Geoffrey Clifton-Brown discusses no-confidence vote
We use your sign-up to provide content in ways you’ve consented to and to improve our understanding of you. This may include adverts from us and 3rd parties based on our understanding. You can unsubscribe at any time. More info
It is thought at least 30 MPs have submitted their no-confidence letters, but just 27 have publicly declared their letters. Sir Graham Brady, chairman of the 1922 Committee – which oversees any potential leadership contest – needs to receive 54 letters to meet the 15 percent threshold needed to trigger a vote on whether Mr Johnson should continue in office.
Veteran Tory-watchers claim that the total number of letters can be predicted by doubling the letters declared.
Some Tory rebels believe they are close to succeeding but even if a no-confidence vote does take place there is no guarantee that Mr Johnson will lose.
Mr Johnson requires a majority – just 180 MPs – to support him to keep his position.
As a result, some are keen to postpone any vote of no confidence until late June after two by-elections have taken place and the pressure on Mr Johnson could be higher.
A recent survey of activists conducted by Conservative Home shows that Mr Johnson is the least popular Cabinet minister with an approval rating of -15.
Former Tory leader William Hague forecasts a vote of no confidence over Mr Johnson’s premiership could take place as soon as next week.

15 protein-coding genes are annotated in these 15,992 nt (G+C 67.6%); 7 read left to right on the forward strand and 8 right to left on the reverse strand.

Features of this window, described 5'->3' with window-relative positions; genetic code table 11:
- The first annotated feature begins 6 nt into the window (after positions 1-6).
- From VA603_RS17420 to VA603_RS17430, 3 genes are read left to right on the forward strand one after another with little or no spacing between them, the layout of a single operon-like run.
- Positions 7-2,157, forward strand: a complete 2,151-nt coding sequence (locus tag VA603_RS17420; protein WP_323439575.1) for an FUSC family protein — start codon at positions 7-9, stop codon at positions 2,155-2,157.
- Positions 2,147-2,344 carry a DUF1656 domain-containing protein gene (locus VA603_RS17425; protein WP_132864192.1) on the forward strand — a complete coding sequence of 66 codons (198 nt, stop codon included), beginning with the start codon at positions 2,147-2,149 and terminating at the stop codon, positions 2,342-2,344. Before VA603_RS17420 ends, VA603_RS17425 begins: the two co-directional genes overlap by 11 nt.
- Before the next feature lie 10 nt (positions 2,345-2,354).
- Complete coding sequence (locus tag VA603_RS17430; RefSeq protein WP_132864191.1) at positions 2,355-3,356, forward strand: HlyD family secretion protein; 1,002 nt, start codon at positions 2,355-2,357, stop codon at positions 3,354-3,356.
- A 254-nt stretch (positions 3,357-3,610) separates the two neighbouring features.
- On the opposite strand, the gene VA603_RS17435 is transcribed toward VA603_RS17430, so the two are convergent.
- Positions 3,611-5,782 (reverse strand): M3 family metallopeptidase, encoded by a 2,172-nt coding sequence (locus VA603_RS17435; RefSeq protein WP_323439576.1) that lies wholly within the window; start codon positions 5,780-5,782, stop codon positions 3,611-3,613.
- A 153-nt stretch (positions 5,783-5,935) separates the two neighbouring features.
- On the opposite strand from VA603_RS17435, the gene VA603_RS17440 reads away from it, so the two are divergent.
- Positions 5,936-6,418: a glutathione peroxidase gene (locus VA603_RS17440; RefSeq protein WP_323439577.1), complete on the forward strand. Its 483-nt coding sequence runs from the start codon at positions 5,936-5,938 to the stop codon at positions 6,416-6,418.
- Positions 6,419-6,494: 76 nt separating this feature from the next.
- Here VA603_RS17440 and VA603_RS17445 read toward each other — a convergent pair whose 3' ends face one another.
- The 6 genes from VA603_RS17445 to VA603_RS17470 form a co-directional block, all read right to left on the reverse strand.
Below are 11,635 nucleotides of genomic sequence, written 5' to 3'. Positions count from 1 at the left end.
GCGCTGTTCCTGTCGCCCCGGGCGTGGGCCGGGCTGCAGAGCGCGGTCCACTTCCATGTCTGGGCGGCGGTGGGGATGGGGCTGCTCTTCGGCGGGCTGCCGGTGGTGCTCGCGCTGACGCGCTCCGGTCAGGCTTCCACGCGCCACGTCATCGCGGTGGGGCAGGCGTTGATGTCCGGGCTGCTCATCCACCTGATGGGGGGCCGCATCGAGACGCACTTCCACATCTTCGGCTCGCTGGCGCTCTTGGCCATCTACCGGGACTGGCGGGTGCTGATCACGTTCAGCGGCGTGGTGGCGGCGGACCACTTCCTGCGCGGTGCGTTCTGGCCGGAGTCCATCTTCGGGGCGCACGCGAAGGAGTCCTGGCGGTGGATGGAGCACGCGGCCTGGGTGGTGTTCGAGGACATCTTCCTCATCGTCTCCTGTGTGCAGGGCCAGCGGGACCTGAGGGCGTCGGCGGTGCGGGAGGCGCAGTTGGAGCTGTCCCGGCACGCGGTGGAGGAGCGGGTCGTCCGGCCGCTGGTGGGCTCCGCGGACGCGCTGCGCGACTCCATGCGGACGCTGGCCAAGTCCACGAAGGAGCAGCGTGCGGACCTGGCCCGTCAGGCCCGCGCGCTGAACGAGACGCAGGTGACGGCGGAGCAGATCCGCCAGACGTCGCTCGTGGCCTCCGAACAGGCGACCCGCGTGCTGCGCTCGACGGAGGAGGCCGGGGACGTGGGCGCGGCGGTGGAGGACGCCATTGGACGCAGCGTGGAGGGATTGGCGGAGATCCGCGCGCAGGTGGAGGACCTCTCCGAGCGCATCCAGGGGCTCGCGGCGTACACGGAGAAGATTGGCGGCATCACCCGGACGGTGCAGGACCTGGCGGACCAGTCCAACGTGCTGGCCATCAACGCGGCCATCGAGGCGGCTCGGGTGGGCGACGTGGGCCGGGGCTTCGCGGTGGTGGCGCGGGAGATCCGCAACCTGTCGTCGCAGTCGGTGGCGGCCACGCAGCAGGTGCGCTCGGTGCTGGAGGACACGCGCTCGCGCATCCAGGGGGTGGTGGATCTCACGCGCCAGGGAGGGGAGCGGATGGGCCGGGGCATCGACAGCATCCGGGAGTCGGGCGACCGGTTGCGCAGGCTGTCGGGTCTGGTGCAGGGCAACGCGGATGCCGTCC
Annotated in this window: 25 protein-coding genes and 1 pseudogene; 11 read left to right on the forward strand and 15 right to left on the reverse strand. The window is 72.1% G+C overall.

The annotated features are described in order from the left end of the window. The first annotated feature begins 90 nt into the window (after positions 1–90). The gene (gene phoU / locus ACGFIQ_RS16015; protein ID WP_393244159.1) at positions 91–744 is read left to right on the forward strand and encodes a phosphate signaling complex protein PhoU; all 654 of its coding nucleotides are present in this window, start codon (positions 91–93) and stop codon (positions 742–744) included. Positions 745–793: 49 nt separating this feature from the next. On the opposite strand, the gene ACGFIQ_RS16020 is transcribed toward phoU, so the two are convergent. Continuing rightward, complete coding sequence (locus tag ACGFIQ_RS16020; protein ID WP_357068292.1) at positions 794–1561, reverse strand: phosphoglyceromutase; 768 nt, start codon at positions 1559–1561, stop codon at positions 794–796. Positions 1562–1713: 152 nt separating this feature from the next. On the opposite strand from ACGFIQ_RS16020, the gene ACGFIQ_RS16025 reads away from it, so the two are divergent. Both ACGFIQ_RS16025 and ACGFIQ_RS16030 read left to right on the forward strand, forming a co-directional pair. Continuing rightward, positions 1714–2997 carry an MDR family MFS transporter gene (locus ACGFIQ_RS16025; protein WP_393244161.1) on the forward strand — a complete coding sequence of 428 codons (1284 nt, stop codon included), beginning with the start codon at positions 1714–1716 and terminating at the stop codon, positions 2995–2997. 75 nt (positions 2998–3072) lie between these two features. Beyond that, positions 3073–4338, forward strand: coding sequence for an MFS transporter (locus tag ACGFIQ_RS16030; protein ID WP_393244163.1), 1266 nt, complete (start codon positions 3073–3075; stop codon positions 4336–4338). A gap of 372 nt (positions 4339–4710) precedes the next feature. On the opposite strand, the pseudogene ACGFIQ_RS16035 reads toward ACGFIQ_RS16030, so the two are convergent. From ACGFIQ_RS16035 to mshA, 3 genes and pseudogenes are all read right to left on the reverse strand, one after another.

Mr Hague told TimesRadio on Tuesday, May 31: “Boris Johnson is in real trouble here and when an MP as reputable, as experienced and respected as Bob Neil, who we were just listening to gives that opinion that he’s just been given that very serious trouble for the Prime Minister.
“I think the Sue Gray report has been one of those sort of slow fuse explosions in politics, it’s still going along.
“A lot of people misread it really the events of last week as meaning the trouble is over, Boris is free and that’s actually not the mood in the Conservative Party that is very, very troubled about the contents of that report.
“So I think that Conservative Party will need to resolve this one way or another, obviously because to be an effective party, they either need to rally behind the Prime Minister they have got or they need to decide to force him out.
“I think they are moving towards either next week or around the end of June, they are moving towards having a ballot that looks like that.”
So what do YOU think? Are the Tories mad to trigger a no-confidence vote against Boris? Vote in our poll and join the debate in the comment section below.
Source: Read Full Article